Aaron Bornstein

Don’t Go Chasing Unicorns

A modern and professional looking blue and white unicorn in front of a beautiful waterfall representing the Israel start up ecosystem - Generated with Microsoft designer
How VCs and Angel Investors Confuse Logistic Growth with Exponential Gains and the Economic Risks for the Start Up Nation - Image Generated with Microsoft Designer

In the world of venture capital, the pursuit of exponential growth is the golden grail. Startups with the promise of rapid and boundless expansion attract the attention and funding of investors eager for substantial returns.

However, a critical misjudgment often occurs when venture capitalists (VCs) mistake logistic growth for exponential potential. This misinterpretation can have significant repercussions, not just for individual investments but for the broader economy of the “Startup Nation” and can help explain some of the risks the market has faced in the past year.

Understanding Logistic vs. Exponential Growth

To comprehend the issue, it’s essential to distinguish between logistic and exponential growth through simple mathematical models.

Exponential Growth

Exponential growth is characterized by a constant growth rate, leading to rapid increases over time. The mathematical formula for exponential growth is:


  • P(t) is the population at time t,
  • is the initial population,
  • is the growth rate,
  • is time,
  • is the base of the natural logarithm (approximately 2.718).

In this model, as time progresses, the population P grows exponentially, creating the classic hockey stick curve. This model assumes unlimited resources and no constraints on growth, which rarely holds true in the real world.

The Lure of Exponential Growth

Venture capital thrives on the allure of exponential growth. The narrative of a startup disrupting an industry, capturing significant market share, and achieving unicorn status (a valuation of over $1 billion) in a short period is incredibly compelling.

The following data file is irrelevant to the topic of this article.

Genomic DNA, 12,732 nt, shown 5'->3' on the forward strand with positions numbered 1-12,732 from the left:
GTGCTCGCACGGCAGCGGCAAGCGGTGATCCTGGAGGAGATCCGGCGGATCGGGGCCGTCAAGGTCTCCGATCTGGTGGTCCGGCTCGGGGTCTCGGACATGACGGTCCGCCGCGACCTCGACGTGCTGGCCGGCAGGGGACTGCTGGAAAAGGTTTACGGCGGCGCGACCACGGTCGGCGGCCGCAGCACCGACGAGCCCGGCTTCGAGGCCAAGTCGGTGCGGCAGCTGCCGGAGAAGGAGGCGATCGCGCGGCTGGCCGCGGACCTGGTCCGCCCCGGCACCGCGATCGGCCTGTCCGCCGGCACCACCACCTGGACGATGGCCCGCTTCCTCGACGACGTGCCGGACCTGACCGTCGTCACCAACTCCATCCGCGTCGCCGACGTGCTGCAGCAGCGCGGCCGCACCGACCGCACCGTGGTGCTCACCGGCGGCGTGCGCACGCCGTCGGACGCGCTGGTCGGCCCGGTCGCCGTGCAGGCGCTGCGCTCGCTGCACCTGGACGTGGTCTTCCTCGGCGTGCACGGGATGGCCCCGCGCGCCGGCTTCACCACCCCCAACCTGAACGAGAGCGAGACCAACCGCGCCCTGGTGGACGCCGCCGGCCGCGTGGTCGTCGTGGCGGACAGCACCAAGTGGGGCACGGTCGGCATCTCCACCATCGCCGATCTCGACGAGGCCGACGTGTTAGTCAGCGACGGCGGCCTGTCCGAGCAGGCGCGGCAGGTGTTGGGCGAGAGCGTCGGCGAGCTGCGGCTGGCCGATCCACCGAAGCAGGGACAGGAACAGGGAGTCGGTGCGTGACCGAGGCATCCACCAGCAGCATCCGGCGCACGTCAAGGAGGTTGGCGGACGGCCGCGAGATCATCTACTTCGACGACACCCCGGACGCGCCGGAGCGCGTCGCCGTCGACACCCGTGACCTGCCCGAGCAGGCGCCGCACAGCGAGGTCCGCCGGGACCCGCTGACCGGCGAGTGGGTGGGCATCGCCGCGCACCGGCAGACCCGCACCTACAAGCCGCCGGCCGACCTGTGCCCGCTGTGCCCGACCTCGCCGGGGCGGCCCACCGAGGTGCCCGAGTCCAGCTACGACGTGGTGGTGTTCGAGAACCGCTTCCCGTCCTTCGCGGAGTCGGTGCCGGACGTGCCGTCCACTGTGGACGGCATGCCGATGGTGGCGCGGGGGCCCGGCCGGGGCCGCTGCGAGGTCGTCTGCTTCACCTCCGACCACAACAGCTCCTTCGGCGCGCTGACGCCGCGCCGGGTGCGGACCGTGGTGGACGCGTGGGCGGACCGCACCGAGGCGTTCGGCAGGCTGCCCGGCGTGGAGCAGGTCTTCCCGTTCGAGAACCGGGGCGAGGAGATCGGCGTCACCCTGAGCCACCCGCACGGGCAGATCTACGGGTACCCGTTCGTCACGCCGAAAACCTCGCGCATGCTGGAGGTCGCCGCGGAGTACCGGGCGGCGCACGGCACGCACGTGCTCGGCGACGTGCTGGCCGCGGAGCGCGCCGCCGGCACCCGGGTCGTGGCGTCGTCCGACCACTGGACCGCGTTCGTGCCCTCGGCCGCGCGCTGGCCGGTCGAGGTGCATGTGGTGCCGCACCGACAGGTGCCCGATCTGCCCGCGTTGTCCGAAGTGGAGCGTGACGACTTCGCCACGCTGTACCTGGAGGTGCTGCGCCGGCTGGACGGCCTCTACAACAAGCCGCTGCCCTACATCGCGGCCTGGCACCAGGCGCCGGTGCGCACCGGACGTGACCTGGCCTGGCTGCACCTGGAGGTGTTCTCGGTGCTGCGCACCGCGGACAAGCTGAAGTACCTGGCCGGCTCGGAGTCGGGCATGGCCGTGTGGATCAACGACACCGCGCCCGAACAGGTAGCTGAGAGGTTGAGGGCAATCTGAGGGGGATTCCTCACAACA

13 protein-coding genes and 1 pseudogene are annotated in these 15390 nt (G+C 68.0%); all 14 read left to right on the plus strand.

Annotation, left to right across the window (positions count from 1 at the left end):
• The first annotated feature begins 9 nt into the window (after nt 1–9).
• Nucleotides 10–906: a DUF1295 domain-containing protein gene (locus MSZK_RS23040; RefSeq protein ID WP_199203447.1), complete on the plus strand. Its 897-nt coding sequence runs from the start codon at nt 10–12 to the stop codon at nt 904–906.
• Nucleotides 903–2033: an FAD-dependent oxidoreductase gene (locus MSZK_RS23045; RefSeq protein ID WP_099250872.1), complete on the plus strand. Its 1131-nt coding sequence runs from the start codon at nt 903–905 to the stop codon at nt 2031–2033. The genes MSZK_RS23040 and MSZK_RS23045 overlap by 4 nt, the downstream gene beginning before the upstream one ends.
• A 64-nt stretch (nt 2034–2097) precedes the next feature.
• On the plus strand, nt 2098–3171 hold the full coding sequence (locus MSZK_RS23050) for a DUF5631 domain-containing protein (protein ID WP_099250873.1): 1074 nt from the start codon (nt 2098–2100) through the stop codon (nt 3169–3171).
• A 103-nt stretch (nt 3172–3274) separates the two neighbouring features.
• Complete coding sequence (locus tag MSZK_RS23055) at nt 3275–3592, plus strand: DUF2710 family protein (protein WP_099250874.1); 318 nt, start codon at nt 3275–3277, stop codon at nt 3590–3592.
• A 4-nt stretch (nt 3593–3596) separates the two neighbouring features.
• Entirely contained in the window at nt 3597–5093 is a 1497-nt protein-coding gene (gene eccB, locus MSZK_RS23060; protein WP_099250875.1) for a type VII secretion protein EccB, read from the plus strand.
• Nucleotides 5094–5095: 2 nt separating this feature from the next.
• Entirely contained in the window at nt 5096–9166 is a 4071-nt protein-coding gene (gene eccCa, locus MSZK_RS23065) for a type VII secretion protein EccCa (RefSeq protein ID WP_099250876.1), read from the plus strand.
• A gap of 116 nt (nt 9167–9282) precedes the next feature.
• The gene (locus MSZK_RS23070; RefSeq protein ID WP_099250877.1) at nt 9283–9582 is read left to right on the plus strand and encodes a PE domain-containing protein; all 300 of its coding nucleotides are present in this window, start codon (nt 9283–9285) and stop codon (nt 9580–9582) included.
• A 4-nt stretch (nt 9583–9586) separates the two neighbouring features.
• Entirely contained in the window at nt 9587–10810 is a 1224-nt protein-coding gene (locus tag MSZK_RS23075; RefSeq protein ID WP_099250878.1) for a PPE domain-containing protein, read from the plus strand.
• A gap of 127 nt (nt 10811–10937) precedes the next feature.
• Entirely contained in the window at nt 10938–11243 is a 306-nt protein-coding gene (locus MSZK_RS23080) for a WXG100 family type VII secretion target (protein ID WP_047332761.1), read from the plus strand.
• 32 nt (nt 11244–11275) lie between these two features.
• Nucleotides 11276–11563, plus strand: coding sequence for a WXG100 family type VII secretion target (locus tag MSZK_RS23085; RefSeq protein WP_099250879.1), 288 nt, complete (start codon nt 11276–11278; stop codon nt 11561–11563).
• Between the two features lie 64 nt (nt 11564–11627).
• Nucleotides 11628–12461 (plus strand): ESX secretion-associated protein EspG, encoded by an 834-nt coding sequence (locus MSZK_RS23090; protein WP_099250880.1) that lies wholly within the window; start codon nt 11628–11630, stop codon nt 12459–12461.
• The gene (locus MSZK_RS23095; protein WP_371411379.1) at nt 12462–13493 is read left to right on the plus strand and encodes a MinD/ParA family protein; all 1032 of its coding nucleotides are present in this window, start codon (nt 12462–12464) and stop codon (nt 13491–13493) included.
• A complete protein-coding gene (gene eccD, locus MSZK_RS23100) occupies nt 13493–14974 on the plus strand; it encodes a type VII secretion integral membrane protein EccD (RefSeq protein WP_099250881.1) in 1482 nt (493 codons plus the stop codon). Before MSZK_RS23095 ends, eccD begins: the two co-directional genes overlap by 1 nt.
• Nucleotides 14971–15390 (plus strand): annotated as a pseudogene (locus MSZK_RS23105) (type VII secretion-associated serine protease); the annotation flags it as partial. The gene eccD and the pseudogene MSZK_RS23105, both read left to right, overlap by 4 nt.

This potential for outsized returns drives VCs to pour substantial capital into startups, often based on optimistic projections and ambitious growth plans.

Misjudgment: Logistic Growth in Disguise

However, many startups that appear to promise exponential growth are actually on a logistic growth trajectory. Initial rapid adoption and revenue spikes can give the illusion of limitless expansion, but as these startups scale, they encounter real-world limitations. Market saturation, increased competition, regulatory challenges, and operational constraints often temper growth, leading to a plateau.

Logistic Growth

Logistic growth accounts for environmental constraints that limit growth as the population increases. The formula for logistic growth is:


  • K is the carrying capacity (the maximum population the environment can sustain),
  • P(t)is the population at time t,
  • is the initial population,
  • is the growth rate,
  • is time,
  • is the base of the natural logarithm (approximately 2.718).

This model starts with exponential growth but slows as the population approaches the carrying capacity , resulting in an S-shaped curve. This reflects more realistic growth patterns, as it considers limitations such as market saturation, resource constraints, and competition.

Overvaluation and Market Bubbles